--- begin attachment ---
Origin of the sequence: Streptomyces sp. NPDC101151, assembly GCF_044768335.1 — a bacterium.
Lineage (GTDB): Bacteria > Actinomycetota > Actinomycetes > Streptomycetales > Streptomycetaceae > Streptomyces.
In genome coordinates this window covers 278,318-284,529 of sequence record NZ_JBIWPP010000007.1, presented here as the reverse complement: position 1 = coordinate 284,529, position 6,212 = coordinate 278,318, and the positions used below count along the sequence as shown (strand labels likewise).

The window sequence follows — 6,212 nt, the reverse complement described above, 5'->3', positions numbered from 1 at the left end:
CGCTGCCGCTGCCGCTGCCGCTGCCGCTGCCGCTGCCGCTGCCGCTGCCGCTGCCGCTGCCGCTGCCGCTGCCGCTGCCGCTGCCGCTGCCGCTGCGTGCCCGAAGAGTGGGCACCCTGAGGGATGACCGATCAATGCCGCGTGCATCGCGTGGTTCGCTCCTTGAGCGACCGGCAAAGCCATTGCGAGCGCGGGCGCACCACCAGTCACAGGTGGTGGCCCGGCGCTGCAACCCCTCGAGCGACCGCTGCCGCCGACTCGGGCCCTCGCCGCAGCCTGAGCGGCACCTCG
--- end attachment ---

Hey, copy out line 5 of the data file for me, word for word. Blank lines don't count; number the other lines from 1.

CGCTGCCGCTGCCGCTGCCGCTGCCGCTGCCGCTGCCGCTGCCGCTGCCGCTGCCGCTGCCGCTGCCGCTGCCGCTGCCGCTGCCGCTGCCGCTGCGTGCCCGAAGAGTGGGCACCCTGAGGGATGACCGATCAATGCCGCGTGCATCGCGTGGTTCGCTCCTTGAGCGACCGGCAAAGCCATTGCGAGCGCGGGCGCACCACCAGTCACAGGTGGTGGCCCGGCGCTGCAACCCCTCGAGCGACCGCTGCCGCCGACTCGGGCCCTCGCCGCAGCCTGAGCGGCACCTCG